Graduate housing report doubles 2014 housing shortage estimate
Report finds disconnect between students’ wants and current facilities
The Graduate Student Housing Working Group released its final report in an email to all graduate students Aug. 10. The report estimates a demand of 1,000 to 1,100 graduate housing spots, which is double the number originally recommended in the 2014 graduate housing report. As of now, MIT has committed to 950 new beds for graduate students across campus, with 250 to be available in 2020, according to a letter sent to all graduate students in October 2017 after the working group's interim report was published.
Orpheus Chatzivasileiou G, member of the working group, wrote in an email to The Tech that this report motivated the administration’s commitment to more graduate housing on campus, led to the creation of the implementation team, which has already run pilot studies on altering housing lottery assignments, and set forth a follow-up procedure to measure progress.
When compared with the previous graduate housing report, Chatzivasileiou wrote that the most recent report included more student involvement and specific guidelines for follow-up. “This report is not the end, but rather the beginning of a continuous process … to constantly reevaluate and improve the landscape of graduate housing,” Chatzivasileiou wrote.
The final report is a culmination of a year's worth of analysis by the working group, which also drew on insights from the Graduate Student Council’s 2017 Graduate Housing Needs Survey, the 2017 Graduate Student Life Survey, and numerous other sources.
Thirty percent or more of graduate students listed finances as at least moderately stressful in all five schools, and 60 percent of graduate students were also dissatisfied with the availability and cost of housing, which composed on average 55 percent of graduate student expenses, according to the 2017 Graduate Student Life Survey.
The 2017 Graduate Housing Needs Survey found that 23 percent of students living off campus would prefer to live on campus for the entire duration of their program, an increase from 11 percent according to a survey from March 2013. This increase corresponds to increases in housing demand across the city. The report estimates that due to job growth in Cambridge, 1,100 to 1,200 additional employees will live in the city, which does not include increases in residents working outside of Cambridge. The report connects this increase in space with a decrease in rental units between 2000-15, though it also shows that during a similar period, the number of owner occupied residences increased.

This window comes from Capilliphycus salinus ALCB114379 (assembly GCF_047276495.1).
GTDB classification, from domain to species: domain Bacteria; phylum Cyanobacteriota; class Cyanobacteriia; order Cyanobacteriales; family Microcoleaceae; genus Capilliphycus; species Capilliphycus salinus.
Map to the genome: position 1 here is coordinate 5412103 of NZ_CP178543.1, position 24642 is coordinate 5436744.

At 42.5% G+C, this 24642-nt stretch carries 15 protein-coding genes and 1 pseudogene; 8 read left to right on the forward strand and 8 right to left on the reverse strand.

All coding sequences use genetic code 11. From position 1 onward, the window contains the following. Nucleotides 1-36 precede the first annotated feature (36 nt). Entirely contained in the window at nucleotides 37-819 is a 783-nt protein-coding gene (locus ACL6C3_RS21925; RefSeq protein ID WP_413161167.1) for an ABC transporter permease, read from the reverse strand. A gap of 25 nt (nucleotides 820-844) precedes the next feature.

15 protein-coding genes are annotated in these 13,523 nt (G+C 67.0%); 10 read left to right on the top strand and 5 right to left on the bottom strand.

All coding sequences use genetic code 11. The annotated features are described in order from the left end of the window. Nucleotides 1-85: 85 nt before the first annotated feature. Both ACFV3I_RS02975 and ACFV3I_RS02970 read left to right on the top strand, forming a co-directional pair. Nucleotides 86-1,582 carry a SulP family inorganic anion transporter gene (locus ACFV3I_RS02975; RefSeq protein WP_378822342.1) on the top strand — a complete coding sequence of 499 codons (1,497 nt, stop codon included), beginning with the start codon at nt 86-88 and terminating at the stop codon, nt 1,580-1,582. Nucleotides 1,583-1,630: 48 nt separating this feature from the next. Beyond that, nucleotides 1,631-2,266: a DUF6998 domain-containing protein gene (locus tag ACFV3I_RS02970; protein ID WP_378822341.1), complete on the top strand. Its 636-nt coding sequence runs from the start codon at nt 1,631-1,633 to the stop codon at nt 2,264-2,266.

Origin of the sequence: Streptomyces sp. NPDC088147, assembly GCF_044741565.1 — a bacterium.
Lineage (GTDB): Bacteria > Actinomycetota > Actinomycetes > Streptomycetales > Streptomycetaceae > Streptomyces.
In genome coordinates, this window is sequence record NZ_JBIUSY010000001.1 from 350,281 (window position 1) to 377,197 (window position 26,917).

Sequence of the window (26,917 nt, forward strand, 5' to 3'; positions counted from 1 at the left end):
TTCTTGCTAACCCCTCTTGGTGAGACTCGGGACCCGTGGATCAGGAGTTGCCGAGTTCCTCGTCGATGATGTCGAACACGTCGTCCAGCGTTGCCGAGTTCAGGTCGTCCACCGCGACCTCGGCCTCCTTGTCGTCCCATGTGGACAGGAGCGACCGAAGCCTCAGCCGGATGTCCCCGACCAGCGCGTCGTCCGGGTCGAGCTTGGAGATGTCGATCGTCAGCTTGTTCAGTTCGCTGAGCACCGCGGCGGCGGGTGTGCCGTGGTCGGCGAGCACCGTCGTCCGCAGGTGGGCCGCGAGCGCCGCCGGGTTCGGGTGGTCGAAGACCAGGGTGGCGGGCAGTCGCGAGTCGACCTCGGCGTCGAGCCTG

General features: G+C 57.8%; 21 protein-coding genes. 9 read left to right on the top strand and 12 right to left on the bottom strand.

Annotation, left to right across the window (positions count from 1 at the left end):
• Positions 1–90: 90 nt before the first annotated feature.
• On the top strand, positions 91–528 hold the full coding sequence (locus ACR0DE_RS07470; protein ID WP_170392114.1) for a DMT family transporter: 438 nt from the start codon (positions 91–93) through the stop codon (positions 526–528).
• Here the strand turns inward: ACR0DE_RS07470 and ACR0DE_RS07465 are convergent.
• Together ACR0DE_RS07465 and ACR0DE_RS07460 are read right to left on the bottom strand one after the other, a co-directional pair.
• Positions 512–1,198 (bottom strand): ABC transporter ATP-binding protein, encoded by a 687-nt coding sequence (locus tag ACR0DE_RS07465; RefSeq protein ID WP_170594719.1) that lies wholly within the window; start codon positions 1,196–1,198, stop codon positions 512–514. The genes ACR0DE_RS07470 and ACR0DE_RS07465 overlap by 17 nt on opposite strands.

The gap between students’ wants and the state of current graduate housing is not only availability. According to the report, students valued short commute time and air conditioning, but were less willing to pay for bedroom size, a gym (and other amenities), a sense of community, or parking. Yet, the newer graduate dorms, Warehouse, Sidpac, and Ashdown, all include fitness centers and have large common areas. Some of the dorm rooms, like most of Sidpac, include predominantly large bedrooms.
The report goes on to recommend a balanced budget while maintaining facilities, citing a current revenue gap of $5 million and a high percentage of housing vacancy: nine percent during the last academic year and 28 percent over the summer. To combat the budget gap, the report suggests a few changes, like more flexibility in housing assignments, conversion of common space to units, increasing rent, and a well-defined process to make these policy changes.
Much of the data used in this report came from surveys, which the report acknowledges maybe be subject to response bias, which can be reduced by having large participation. The response rate for the 2017 Graduate Housing Needs Survey was 19 percent.